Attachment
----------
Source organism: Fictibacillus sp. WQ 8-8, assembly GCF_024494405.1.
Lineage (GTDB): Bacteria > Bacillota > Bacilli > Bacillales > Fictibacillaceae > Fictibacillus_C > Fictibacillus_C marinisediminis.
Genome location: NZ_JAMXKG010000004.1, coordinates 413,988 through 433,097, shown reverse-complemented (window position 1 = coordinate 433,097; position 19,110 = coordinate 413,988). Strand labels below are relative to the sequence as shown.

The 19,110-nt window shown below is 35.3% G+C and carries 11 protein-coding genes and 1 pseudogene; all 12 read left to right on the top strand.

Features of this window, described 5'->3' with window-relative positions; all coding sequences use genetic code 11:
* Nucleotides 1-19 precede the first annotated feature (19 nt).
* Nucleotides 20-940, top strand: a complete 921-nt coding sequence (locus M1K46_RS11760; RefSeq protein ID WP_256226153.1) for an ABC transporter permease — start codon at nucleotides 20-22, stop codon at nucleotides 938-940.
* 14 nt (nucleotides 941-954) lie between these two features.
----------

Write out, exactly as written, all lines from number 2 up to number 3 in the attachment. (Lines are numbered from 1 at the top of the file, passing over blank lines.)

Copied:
Lineage (GTDB): Bacteria > Bacillota > Bacilli > Bacillales > Fictibacillaceae > Fictibacillus_C > Fictibacillus_C marinisediminis.
Genome location: NZ_JAMXKG010000004.1, coordinates 413,988 through 433,097, shown reverse-complemented (window position 1 = coordinate 433,097; position 19,110 = coordinate 413,988). Strand labels below are relative to the sequence as shown.